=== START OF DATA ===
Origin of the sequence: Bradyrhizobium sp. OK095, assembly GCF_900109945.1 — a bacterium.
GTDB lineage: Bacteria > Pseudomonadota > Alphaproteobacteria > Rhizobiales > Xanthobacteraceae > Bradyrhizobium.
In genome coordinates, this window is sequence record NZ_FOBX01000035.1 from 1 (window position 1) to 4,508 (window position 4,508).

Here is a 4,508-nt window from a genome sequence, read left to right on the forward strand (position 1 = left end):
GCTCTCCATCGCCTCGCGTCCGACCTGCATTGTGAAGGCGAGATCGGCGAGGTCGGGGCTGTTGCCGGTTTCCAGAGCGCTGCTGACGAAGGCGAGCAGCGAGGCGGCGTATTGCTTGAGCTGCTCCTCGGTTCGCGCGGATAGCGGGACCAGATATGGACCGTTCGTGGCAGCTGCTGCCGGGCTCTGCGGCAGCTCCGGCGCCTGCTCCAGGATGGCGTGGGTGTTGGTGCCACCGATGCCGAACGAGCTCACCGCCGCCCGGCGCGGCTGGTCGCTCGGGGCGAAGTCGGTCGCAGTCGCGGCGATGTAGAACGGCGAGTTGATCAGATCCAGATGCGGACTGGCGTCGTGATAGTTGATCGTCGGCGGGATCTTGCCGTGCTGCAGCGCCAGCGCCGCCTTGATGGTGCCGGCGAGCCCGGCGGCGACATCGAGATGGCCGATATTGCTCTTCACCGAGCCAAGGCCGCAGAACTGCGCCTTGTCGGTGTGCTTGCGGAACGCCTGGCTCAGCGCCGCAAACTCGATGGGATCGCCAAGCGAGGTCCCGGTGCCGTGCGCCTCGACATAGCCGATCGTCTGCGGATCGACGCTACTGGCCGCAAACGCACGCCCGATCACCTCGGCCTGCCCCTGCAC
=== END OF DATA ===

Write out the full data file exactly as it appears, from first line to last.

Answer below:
Origin of the sequence: Bradyrhizobium sp. OK095, assembly GCF_900109945.1 — a bacterium.
GTDB lineage: Bacteria > Pseudomonadota > Alphaproteobacteria > Rhizobiales > Xanthobacteraceae > Bradyrhizobium.
In genome coordinates, this window is sequence record NZ_FOBX01000035.1 from 1 (window position 1) to 4,508 (window position 4,508).

Here is a 4,508-nt window from a genome sequence, read left to right on the forward strand (position 1 = left end):
GCTCTCCATCGCCTCGCGTCCGACCTGCATTGTGAAGGCGAGATCGGCGAGGTCGGGGCTGTTGCCGGTTTCCAGAGCGCTGCTGACGAAGGCGAGCAGCGAGGCGGCGTATTGCTTGAGCTGCTCCTCGGTTCGCGCGGATAGCGGGACCAGATATGGACCGTTCGTGGCAGCTGCTGCCGGGCTCTGCGGCAGCTCCGGCGCCTGCTCCAGGATGGCGTGGGTGTTGGTGCCACCGATGCCGAACGAGCTCACCGCCGCCCGGCGCGGCTGGTCGCTCGGGGCGAAGTCGGTCGCAGTCGCGGCGATGTAGAACGGCGAGTTGATCAGATCCAGATGCGGACTGGCGTCGTGATAGTTGATCGTCGGCGGGATCTTGCCGTGCTGCAGCGCCAGCGCCGCCTTGATGGTGCCGGCGAGCCCGGCGGCGACATCGAGATGGCCGATATTGCTCTTCACCGAGCCAAGGCCGCAGAACTGCGCCTTGTCGGTGTGCTTGCGGAACGCCTGGCTCAGCGCCGCAAACTCGATGGGATCGCCAAGCGAGGTCCCGGTGCCGTGCGCCTCGACATAGCCGATCGTCTGCGGATCGACGCTACTGGCCGCAAACGCACGCCCGATCACCTCGGCCTGCCCCTGCAC